McIntosh alumni Torres goes west to work for Dreamworks


David Torres, a graduate of McIntosh High School and Ringling College of Art and Design, had a taste of Hollywood working on hit films like “Ice Age,” “Robots” and “Dr. Seuss’ Horton Hears a Who” with Blue Sky Studios

but he feels he is in the major leagues now that he is working with Dreamworks, the studio behind “Shrek” and “Kung Fu Panda.” Torres made the move to San Francisco in Aug. of 2008 to begin work on the film, “How to Train Your Dragon,” which was released last Friday, as the co-supervising animator on Hiccup, the lead character.

“I helped decide how he would act and perform,” said Torres. “Hiccup is kind of a geeky hero and vulnerable and we bring that out in his posture, keeping him awkward and not as confident at the beginning. As the character progresses and becomes more heroic, a level of complexity has been added.”

Working intimately with a character that spends much of the film front and center unites the animators with the character and his or her story. For Torres, two of his favorite scenes are two of the film’s most powerful moments. The first is a scene where Hiccup befriends the dragon, Toothless, and slowly earns his trust.

“That scene has no dialogue and was just an amazing scene to work on because it is up to just the animators to bring it to life and make the audience believe,” Torres said.

His other favorite scene is the ending when Hiccup gets up to walk after the climactic battle. The scene is very powerful and Torres enjoyed the challenge, especially since Hiccup was the first human character that Torres has animated in his professional career.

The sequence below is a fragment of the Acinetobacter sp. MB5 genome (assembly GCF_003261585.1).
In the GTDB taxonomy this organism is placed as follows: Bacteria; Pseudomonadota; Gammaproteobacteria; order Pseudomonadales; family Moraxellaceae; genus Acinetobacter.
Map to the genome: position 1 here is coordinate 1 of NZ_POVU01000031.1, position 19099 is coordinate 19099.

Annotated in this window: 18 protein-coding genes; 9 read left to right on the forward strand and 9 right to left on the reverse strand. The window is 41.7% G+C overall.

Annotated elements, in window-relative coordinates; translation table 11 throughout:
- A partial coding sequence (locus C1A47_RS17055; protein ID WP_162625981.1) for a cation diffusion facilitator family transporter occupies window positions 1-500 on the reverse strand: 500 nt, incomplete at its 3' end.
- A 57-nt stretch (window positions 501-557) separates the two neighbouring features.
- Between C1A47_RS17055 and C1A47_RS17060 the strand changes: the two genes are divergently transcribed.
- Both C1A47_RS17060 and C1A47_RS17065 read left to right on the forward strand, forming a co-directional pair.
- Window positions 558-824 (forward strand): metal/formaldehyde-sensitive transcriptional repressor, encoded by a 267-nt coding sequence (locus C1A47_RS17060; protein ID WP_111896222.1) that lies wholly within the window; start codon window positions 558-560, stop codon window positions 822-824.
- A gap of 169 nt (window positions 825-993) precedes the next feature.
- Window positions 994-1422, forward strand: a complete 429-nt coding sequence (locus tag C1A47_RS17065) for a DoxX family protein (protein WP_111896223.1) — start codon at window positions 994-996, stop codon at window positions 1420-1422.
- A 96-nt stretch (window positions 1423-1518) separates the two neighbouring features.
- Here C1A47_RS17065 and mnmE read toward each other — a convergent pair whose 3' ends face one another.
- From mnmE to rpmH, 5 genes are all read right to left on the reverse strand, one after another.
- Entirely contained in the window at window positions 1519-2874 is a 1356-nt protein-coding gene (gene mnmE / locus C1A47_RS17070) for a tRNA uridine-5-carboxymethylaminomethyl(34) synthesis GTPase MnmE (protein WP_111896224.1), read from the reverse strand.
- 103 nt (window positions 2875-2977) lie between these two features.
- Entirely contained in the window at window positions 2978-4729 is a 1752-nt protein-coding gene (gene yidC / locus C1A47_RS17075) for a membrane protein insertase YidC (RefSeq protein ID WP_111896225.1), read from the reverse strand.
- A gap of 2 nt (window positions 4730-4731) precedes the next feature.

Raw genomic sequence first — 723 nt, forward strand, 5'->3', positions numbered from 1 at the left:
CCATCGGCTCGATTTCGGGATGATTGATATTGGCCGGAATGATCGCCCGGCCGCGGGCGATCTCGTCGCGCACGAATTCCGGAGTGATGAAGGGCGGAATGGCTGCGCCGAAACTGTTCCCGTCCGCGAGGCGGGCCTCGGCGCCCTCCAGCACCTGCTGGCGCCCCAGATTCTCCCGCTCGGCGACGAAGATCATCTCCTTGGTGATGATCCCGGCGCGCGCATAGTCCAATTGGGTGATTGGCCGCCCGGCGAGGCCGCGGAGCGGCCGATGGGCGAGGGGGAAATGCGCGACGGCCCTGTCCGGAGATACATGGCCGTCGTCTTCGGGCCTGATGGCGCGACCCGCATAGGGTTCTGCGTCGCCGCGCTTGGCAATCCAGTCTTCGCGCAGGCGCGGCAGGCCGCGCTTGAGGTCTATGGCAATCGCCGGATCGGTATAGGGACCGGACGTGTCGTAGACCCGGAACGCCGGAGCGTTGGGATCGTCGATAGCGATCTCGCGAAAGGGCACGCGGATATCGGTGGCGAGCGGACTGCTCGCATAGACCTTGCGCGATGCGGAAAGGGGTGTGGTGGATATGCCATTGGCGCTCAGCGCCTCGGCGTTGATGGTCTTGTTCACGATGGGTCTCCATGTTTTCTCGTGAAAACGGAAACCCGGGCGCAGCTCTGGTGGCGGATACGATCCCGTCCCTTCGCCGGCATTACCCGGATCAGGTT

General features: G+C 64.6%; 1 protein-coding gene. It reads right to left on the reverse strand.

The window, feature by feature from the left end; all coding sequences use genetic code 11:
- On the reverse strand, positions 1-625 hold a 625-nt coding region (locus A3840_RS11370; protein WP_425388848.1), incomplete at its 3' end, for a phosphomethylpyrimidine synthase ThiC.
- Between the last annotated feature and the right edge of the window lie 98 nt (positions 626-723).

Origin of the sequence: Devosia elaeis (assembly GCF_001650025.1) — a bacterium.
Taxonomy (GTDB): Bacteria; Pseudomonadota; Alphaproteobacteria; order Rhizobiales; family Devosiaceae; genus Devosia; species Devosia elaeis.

“It’s easier to shoot reference video,” Torres said. In the past, he would have to act like the character he was animating to think about movement, which isn’t easy when you are animating an elephant. “But with a human character, if it doesn’t look right, it’s easier to see.”

Another challenge that he faced with this film was animating it for 3D.

“In 2D, you can cheat a little bit, if an arm is in the background of a shot or you want eyes to look in a certain direction,” Torres explained. “With 3D, you can’t cheat, there are two cameras filming and it wouldn’t look right. It has to be based in reality a little bit more.”

That might sound funny when discussing a film about flying, fire-breathing dragons, but all of the animators had to go through “flight school,” while this film was being made. They learned all about how birds fly, how flight works, how wings work and turn and more in the course.

“One thing I think we did very successfully with this movie was the flying sequences,” Torres said. “You can really feel the air holding them up.”

“How to Train Your Dragon” is the number one movie in America and it has garnered a lot of good reviews. Torres and his fellow animators can breathe easy, but there is no rest right now. They are currently working on “MegaMind,” the third film that Dreamworks will release this year. “Shrek the Fourth” comes out in June.

There is always something new to work on and always something new to learn. Torres wouldn’t have it any other way.